Do the same thing to the adjacent row. In the end, you will have achieved a uniform tilling depth of about 24 inches. This is probably how deep it can go.
However, certain rototillers can achieve even deeper tillage. Deep tilling depths are great for deep rooting vegetables, such as:
- sweet potatoes
How Deep To Till an Existing Garden
In case yours is an established vegetable garden, deep tilling will not be necessary. For such gardens, a simple single-time till suffices.
Your goal should be to overturn the topsoil right where it lays. The aim of such shallow digging is to avoid bringing weed seeds to the surface. It also avoids interfering with the ecosystem that exists right beneath the surface.
The goal of tilling an established garden is to loosen the surface soil to promote aeration. It also buries organic matter into the soil to improve the soil condition.
All you need to do is to lift the top 2 inches or 3 inches of the surface soil with a shovel. Turn the shovel with the soil over. The soil will fall back into place.
The result is even planting ground for your seeds and new plants.
Can You Plant A Garden Without Tilling?
If you desire a garden, but the only available space is on a slope, then you can plant your vegetables without tilling.
No-till gardening is also a great choice for physically challenged individuals.
This method utilizes organic matter. Such mater must have been composting for the past year onto the surface soil of the garden.
You will need to have a good-sized compost pile. This will allow you to get enough material to layer on top of your garden to provide nutrients for your plants. Experts call this method lasagna gardening.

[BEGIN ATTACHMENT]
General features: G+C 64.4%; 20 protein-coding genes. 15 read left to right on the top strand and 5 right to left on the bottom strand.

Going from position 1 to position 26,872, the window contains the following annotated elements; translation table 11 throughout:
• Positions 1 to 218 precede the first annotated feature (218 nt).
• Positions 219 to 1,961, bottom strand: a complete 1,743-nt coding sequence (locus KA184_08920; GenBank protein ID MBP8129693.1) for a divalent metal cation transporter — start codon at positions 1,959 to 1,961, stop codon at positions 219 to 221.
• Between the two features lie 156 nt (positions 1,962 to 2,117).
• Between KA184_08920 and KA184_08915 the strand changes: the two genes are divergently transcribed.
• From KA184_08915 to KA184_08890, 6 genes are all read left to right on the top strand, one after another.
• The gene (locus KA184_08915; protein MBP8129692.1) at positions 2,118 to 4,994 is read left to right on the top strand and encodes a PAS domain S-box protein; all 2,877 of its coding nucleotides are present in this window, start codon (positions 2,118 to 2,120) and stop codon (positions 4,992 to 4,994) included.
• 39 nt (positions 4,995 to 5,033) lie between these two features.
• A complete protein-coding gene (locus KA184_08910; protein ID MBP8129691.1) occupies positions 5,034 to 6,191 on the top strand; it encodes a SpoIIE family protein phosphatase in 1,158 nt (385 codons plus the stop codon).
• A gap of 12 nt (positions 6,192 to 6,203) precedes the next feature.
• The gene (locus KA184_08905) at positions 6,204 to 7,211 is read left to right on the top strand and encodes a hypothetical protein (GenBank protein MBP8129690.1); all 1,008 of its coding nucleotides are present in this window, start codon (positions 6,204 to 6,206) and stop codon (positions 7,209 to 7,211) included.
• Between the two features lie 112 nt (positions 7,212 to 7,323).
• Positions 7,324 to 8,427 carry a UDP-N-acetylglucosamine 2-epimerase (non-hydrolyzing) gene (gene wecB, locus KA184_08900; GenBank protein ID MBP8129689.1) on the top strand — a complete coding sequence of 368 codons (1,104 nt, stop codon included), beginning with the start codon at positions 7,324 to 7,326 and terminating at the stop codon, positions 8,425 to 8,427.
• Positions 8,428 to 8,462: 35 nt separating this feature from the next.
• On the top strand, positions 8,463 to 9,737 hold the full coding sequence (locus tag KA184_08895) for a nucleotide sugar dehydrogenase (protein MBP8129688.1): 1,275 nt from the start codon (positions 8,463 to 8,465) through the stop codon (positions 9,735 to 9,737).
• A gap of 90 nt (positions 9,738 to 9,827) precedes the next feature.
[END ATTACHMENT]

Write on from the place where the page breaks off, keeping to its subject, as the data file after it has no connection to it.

The initial layer of the matter should be composed of newspaper cuttings. Thick cardboard may also work.
Follow the first layer with another layer of a well-rotten mature. An alternative is another well-composted organic material.
The best materials for the second layer are:
- grass clippings
- dead leaves
The resulting lasagna garden bed will have a depth of 8 to 10 inches. The layer is rich with organic matter that will keep weeds out and moisture in. Such planting depth is ideal for vegetables like:
So, how deep do you till your vegetable garden? As you see, only new gardens require very deep digging.
Certain garden vegetables will require deep soil because of their deep rooting system. Ensure you know the growth characteristics of the crops you intend to plant. Know also of the basic requirements of your preferred veggies.
You can then use this guide to help you know the right depth for your vegetable garden.
Bonus: How To Grow a Backyard Supermarket
Having a backyard supermarket will allow you to grow pork and beef, chicken, organic eggs, non-GMO fresh fruits and veggies, including all the essential components you need to make your food staples, desserts, and even drinks.
If you are willing to put in a little elbow grease, this isn't too good to be true. The good news is that some of this can be automated.
Our great-grandfathers and great-grandmothers did this every single day. It's called "homesteading", and it can help you save money on food, furniture, tools, clothes, and much more!
This is as self-sufficient as it gets. Watch this eye-opening video to learn more:
Homesteading will take you back to the roots of your ancestors. It's not only a healthy, stress-reducing pursuit, it's a lifestyle.